There is a distinct fascination about conjuring not easy to understand. In the many years that we, the writers of these papers, have practised the art, we have known many men, and some women, who took it up for pleasure or money, or both, and we have never known one to lose interest in it. Shakspere, that master "mind-reader," must have understood this ceaseless handkering, for he makes Rosalind say: "I have, since I was three years old, conversed with a magician most profound in his art," which undoubtedly means that she had taken lessons in conjuring all those years. We preface our instructions "with these few remarks" as a warning, so that we may not be blamed should our readers find themselves possessed of this undying love for "conjuration and mighty magic."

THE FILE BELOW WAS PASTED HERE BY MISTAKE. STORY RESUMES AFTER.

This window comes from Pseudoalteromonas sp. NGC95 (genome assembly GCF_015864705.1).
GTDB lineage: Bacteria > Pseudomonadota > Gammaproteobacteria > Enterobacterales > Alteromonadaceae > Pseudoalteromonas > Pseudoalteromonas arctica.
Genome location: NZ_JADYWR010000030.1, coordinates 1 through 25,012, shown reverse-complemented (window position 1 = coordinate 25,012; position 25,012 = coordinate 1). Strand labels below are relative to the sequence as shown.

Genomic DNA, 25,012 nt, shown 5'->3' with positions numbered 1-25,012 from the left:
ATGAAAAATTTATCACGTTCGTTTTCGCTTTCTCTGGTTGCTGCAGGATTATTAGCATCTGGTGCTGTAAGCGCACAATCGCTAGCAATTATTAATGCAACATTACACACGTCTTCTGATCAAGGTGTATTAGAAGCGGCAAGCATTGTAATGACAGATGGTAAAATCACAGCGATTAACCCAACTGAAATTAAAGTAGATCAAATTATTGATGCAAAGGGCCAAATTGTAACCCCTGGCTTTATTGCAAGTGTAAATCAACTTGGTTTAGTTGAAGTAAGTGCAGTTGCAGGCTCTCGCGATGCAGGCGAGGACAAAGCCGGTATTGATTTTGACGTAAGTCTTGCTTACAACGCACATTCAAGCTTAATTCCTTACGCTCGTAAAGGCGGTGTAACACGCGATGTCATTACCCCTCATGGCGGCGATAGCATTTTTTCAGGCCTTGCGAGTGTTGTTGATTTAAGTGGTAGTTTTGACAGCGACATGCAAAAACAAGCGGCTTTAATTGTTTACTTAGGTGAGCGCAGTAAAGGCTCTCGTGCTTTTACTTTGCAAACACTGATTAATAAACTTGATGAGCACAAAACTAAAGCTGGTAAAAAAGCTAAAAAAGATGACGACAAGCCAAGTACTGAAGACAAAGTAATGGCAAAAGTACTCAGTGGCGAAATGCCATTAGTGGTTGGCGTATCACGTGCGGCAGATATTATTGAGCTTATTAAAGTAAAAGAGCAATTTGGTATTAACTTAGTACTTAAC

That "the hand is quicker than the eye," is one of those accepted sayings invented by someone who knew nothing of conjuring—or, as is more likely, by some cunning conjurer who aimed still further to hoodwink a gullible public. The fact is, that the best conjurer seldom makes a rapid motion, for that attracts attention, even though it be not understood. The true artist in this line is deliberate in every movement, and it is mainly by his actions that he leads his audience to look not where they ought, but in an entirely different direction. Mr. David Devant, who for a number of consecutive years has entertained London with his ingenious tricks, has said: "The conjurer must be an actor. By the expression of his face, by his gestures, by the tone of his voice, in short, by his acting, he must produce his effects." He is certainly right, but as it is not our purpose to furnish an essay on conjuring as a fine art, let us turn on the lights, ring up the curtain, and let the magician make his bow.